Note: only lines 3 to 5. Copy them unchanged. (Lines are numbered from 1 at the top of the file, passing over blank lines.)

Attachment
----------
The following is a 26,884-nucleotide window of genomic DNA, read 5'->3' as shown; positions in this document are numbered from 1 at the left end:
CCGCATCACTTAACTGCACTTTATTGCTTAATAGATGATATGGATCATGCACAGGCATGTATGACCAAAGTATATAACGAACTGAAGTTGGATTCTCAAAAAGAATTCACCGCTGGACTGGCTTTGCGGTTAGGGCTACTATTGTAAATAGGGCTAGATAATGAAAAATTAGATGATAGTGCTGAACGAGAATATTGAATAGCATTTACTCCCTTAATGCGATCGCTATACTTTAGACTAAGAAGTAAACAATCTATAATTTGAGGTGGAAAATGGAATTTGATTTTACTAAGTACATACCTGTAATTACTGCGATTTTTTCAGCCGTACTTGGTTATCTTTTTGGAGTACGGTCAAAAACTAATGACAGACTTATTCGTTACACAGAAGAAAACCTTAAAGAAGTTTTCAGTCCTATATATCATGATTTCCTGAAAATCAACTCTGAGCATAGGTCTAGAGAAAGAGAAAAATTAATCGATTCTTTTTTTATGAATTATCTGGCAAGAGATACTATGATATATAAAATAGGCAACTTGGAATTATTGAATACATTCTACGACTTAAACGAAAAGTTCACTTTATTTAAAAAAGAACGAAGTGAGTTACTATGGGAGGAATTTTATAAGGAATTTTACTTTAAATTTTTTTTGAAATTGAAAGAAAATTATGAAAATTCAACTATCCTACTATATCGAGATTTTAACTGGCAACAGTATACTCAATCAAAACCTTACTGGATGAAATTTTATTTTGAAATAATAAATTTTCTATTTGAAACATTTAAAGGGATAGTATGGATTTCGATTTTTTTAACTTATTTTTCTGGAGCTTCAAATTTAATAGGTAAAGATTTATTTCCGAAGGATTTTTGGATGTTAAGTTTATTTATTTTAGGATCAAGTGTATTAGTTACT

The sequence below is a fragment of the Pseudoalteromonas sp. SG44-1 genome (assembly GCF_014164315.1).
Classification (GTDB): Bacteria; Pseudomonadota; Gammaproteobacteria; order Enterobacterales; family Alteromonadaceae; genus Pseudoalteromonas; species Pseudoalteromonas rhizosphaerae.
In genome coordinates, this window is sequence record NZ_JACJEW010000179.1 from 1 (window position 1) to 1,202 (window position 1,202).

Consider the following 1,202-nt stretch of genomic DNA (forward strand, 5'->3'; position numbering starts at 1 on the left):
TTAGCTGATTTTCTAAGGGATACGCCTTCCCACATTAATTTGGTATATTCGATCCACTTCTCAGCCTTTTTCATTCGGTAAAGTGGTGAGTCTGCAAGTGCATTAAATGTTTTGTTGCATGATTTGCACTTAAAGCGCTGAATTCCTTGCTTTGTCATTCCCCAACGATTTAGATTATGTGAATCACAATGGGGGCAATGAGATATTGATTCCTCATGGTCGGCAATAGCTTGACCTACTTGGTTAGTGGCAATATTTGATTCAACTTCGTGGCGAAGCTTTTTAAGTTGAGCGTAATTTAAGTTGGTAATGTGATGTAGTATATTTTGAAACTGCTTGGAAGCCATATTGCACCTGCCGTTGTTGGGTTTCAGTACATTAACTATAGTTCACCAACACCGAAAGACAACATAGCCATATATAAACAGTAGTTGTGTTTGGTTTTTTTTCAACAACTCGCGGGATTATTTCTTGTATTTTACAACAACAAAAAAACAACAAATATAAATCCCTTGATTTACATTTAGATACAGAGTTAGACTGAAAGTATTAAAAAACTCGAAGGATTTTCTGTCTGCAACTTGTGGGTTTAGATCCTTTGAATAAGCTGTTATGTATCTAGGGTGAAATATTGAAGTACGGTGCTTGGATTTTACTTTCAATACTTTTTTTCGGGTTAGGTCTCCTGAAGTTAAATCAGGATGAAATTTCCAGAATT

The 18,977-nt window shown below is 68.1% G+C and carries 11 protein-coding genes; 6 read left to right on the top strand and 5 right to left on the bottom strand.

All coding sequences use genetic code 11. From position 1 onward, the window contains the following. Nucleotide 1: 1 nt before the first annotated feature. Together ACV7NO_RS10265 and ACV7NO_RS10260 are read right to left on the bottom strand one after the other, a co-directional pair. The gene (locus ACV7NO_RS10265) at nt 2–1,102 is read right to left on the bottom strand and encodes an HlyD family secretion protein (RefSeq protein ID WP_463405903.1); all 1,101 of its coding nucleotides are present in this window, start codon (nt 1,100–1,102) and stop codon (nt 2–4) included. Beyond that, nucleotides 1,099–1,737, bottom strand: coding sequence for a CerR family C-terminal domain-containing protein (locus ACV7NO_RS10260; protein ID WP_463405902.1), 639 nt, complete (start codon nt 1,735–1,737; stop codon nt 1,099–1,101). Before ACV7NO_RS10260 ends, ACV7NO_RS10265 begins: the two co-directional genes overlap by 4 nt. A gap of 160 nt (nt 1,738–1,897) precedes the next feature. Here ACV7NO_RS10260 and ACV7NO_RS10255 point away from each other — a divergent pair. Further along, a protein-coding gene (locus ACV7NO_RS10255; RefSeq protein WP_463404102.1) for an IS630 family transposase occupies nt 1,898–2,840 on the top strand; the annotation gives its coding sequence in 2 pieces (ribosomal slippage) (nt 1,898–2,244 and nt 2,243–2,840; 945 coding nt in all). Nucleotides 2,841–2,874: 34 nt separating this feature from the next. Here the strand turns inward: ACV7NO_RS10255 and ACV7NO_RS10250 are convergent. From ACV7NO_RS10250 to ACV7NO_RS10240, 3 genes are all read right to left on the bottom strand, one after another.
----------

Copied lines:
The sequence below is a fragment of the Pseudoalteromonas sp. SG44-1 genome (assembly GCF_014164315.1).
Classification (GTDB): Bacteria; Pseudomonadota; Gammaproteobacteria; order Enterobacterales; family Alteromonadaceae; genus Pseudoalteromonas; species Pseudoalteromonas rhizosphaerae.
In genome coordinates, this window is sequence record NZ_JACJEW010000179.1 from 1 (window position 1) to 1,202 (window position 1,202).